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Kiyochika (1847 - 1915)

Three Geisha: Kayo of Osaka, Hitosuru of Kyoto, and Kokichi of Tokyo

Medium: Woodblock Print
Date: c. 1878
Size (H x W): 14 x 9.5 (inches)
Publisher: Matsuki Heikichi (Daikokuya)
Provenance: East Coast Estate (collected in early 1970's)
Signature: Kobayashi Kiyochika
Condition: Very good color and impression, light soiling and wear.


Playing on the familiar theme of "beauties of the three capitals," Kiyochika explores the technical potential of the woodblock print medium. Through the use of the "net" pattern the granular marks and crosshatched lines mimic wood engraving, the main means of reproducing photographs in the West. The oval framing and black-and-white format of the portrait evoke the photography of the time. Above the portrait , a gilt frame incloses the publishing informations, while to the right, a long and narrow poem card reads " Oh to see moon and snow together in the mountain of blossoms." (Trans. Smith, Kiyochika, p.28) This poem alludes to the magic of seeing three beauties at once.

About the artist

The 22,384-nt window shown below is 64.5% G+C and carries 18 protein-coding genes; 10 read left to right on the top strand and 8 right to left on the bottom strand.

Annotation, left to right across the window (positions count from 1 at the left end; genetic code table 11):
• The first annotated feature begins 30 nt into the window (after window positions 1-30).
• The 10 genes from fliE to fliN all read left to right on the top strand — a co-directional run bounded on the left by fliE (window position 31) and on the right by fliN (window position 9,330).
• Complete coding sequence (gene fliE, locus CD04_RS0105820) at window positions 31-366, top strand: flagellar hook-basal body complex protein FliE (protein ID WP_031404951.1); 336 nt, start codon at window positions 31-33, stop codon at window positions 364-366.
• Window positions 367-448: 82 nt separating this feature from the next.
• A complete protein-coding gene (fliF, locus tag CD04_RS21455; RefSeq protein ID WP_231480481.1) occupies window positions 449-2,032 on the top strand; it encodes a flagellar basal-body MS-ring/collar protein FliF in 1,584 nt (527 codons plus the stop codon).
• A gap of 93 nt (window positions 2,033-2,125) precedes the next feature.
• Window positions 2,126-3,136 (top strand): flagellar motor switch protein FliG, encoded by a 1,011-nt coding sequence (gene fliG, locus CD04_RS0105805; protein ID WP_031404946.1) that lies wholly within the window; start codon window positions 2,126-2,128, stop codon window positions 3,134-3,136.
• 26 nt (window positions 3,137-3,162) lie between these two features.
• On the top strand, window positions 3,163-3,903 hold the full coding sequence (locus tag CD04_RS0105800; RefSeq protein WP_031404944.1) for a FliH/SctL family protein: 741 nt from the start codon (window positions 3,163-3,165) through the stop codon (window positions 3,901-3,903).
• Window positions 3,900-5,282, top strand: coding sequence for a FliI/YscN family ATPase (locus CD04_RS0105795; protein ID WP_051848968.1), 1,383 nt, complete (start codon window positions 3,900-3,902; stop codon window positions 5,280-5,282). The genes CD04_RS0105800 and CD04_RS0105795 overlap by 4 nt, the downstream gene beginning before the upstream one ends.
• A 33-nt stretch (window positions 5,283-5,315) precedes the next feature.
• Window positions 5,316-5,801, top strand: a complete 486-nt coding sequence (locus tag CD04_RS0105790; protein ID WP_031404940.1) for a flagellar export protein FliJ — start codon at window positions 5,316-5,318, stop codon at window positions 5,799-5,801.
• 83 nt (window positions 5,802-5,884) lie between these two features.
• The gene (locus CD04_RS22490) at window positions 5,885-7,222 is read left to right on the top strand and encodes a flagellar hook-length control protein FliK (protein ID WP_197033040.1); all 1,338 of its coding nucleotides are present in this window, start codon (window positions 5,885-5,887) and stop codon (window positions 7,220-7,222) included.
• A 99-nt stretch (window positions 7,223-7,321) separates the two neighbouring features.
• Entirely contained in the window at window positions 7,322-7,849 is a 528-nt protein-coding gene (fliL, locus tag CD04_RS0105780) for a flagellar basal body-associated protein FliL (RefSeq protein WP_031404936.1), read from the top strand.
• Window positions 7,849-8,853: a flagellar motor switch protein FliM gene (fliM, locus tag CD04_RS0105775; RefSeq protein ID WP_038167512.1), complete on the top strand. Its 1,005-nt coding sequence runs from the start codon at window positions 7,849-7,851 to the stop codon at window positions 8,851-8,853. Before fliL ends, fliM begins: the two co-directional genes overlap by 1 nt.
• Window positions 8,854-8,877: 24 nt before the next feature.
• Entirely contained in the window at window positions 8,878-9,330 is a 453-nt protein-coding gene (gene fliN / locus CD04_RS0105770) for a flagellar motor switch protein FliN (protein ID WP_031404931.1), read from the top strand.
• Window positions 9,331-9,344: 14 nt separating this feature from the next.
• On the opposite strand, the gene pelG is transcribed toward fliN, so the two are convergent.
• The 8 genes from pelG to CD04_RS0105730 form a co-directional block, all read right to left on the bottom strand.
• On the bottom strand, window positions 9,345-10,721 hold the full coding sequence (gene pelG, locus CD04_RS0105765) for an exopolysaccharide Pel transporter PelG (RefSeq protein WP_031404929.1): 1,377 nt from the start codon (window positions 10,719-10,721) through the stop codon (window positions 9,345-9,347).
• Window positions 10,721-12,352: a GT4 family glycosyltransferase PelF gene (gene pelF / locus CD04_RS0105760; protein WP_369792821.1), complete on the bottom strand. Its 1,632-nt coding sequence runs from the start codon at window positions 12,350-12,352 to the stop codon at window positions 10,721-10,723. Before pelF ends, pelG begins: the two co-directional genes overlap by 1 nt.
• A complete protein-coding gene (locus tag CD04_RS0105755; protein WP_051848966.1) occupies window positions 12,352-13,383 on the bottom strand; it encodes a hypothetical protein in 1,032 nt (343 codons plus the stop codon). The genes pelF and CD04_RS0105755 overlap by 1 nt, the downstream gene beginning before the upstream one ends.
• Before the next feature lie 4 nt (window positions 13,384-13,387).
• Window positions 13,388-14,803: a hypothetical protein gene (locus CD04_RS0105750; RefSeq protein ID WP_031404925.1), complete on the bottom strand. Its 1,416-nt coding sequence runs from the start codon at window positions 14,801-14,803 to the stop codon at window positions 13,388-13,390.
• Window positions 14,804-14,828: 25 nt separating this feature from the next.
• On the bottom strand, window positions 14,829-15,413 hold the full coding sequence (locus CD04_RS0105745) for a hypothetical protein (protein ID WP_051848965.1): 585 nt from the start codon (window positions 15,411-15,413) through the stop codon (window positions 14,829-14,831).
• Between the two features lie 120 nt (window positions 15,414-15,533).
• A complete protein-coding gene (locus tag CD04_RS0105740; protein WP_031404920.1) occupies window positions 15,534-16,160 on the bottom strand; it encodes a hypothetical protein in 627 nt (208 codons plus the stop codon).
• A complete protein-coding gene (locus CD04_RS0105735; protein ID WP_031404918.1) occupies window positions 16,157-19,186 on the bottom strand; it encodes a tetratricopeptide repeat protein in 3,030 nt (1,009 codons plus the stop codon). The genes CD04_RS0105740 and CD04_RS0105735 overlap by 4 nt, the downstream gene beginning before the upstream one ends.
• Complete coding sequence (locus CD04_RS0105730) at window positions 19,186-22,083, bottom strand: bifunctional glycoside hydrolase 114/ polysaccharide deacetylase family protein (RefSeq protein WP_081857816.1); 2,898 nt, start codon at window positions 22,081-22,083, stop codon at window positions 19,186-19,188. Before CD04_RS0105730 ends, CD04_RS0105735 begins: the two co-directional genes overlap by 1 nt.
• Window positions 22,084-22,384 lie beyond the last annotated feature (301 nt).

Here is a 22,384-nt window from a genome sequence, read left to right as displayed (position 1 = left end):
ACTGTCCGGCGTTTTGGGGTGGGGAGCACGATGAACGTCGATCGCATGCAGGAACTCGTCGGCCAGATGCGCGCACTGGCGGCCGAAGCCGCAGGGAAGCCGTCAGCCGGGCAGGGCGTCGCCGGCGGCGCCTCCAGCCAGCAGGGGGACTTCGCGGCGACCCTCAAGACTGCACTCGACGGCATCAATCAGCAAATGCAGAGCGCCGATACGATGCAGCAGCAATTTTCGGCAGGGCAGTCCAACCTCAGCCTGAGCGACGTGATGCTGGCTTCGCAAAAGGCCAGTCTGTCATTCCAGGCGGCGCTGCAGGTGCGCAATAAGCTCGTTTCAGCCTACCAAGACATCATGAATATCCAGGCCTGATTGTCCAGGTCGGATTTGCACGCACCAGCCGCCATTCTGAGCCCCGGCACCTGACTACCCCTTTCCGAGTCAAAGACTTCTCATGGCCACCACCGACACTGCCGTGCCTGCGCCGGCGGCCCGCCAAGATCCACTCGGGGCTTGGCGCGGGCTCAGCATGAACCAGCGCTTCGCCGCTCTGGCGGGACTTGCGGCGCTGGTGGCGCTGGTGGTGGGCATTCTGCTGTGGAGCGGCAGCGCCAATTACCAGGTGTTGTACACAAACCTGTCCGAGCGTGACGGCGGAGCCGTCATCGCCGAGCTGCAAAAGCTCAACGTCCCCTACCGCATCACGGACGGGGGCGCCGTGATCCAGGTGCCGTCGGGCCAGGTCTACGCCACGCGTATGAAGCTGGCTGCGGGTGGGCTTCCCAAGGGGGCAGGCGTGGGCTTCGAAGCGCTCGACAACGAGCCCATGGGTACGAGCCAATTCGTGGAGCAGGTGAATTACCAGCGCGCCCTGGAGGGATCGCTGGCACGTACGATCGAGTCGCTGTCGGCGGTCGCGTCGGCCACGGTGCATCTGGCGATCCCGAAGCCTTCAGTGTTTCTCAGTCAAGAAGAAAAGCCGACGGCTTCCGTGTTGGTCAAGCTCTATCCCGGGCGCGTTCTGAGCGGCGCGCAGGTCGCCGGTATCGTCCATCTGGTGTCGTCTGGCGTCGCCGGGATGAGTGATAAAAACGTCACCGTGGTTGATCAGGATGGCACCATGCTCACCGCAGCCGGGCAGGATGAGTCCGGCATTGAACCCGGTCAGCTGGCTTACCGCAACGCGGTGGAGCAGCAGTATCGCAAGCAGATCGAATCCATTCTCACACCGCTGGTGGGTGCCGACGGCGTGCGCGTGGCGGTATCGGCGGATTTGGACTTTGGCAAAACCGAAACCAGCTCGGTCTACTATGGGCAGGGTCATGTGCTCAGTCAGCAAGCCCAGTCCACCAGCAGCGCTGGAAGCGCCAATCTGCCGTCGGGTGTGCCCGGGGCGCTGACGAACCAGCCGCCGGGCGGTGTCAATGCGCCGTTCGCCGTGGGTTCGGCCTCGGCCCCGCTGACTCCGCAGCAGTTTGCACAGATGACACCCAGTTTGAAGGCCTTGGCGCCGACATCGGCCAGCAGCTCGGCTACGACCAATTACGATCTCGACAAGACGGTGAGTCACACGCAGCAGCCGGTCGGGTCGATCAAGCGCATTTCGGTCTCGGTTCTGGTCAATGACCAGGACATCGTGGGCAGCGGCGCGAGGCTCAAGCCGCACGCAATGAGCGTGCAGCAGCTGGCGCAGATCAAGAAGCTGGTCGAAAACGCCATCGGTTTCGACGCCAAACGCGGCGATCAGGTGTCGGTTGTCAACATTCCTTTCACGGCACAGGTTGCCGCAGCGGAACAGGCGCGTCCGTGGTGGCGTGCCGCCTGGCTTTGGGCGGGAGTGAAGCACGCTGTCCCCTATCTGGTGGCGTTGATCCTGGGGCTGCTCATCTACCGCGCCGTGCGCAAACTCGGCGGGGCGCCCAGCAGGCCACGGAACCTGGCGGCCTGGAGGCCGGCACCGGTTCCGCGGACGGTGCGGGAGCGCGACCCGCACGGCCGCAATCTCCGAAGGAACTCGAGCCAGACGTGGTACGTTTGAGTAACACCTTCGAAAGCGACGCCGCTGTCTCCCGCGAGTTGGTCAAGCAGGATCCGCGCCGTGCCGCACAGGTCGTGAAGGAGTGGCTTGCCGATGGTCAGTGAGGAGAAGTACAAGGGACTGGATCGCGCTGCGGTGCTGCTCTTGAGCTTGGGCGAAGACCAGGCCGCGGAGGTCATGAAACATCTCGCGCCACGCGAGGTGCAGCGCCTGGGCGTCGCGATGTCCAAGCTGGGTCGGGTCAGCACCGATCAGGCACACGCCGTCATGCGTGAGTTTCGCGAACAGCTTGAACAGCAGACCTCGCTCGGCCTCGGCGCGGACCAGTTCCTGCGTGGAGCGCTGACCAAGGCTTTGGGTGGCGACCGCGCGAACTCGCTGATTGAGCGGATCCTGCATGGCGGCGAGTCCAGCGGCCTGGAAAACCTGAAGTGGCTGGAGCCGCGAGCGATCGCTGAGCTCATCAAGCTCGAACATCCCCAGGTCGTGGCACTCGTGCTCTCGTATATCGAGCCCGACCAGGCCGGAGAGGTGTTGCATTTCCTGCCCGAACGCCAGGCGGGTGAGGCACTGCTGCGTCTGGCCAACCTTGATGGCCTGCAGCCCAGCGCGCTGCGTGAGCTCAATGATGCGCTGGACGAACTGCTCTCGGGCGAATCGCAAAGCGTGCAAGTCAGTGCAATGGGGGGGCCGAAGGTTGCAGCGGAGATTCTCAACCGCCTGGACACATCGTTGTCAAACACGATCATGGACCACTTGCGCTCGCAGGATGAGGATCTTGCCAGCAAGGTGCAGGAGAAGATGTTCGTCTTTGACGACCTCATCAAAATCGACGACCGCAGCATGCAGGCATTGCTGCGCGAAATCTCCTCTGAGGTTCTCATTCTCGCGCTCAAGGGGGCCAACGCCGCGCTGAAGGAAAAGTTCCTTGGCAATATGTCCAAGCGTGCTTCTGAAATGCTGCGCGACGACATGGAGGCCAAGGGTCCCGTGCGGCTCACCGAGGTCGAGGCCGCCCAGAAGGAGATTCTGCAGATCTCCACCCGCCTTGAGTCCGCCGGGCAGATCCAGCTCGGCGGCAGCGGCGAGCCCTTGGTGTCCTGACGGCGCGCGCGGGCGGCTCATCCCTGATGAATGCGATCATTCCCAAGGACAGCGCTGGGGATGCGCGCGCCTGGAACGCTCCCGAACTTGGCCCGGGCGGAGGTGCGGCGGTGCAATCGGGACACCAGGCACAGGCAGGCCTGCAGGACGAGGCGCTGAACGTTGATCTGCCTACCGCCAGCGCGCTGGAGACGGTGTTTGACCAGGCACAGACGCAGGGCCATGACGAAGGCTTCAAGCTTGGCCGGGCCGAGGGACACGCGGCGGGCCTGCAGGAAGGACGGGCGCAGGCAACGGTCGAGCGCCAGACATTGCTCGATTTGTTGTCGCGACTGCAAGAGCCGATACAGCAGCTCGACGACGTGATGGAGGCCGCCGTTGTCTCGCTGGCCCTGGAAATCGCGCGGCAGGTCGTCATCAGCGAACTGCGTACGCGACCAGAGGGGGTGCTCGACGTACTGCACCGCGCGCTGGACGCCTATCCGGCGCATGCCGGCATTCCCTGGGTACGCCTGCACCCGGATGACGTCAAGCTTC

Meiji period print artist Kiyochika Kobayashi grew up in a rapidly changing Japan. Born in Edo, he was the son of a minor government official. Kiyochika studied Japanese painting with Kyosai and Zeshin, as well as oil painting under the instruction of Charles Wirgman. Inspired by imported copper etchings and lithography, Kiyochika soon turned his attention to woodblock printing. He was heavily influenced by Western art and techniques. He not only explored the new world of color introduced by aniline dyes, but also delved into studies of light and shadow in his prints. As magazines and newspapers gained popularity during the Meiji Period, Kiyochika illustrated current events and military campaigns. In 1894, he opened his own school. He worked right up until his death in 1915.

Publishing his first work in 1876, Kiyochika Kobayashi’s woodblock prints would come to reflect the changing landscape of the Meiji Period, the shift from the floating world of Edo to a modern Tokyo. These works reflect the influx of Western technologies, evidenced by clock towers, railroads and horse-drawn carriages. He also completed numerous illustrations and sketches of the Sino-Japanese War of 1894-1895. These prints of the 1880s and 1890s emphasize the military prowess that defined Japan’s new nationalism. The genre of senso-e (war prints) became popular, fitting into the imperial slogan of Bunmei Kaika. Meaning “Civilization and Enlightenment,” this policy emphasized military might and booming industry as the key characteristics of a modern nation.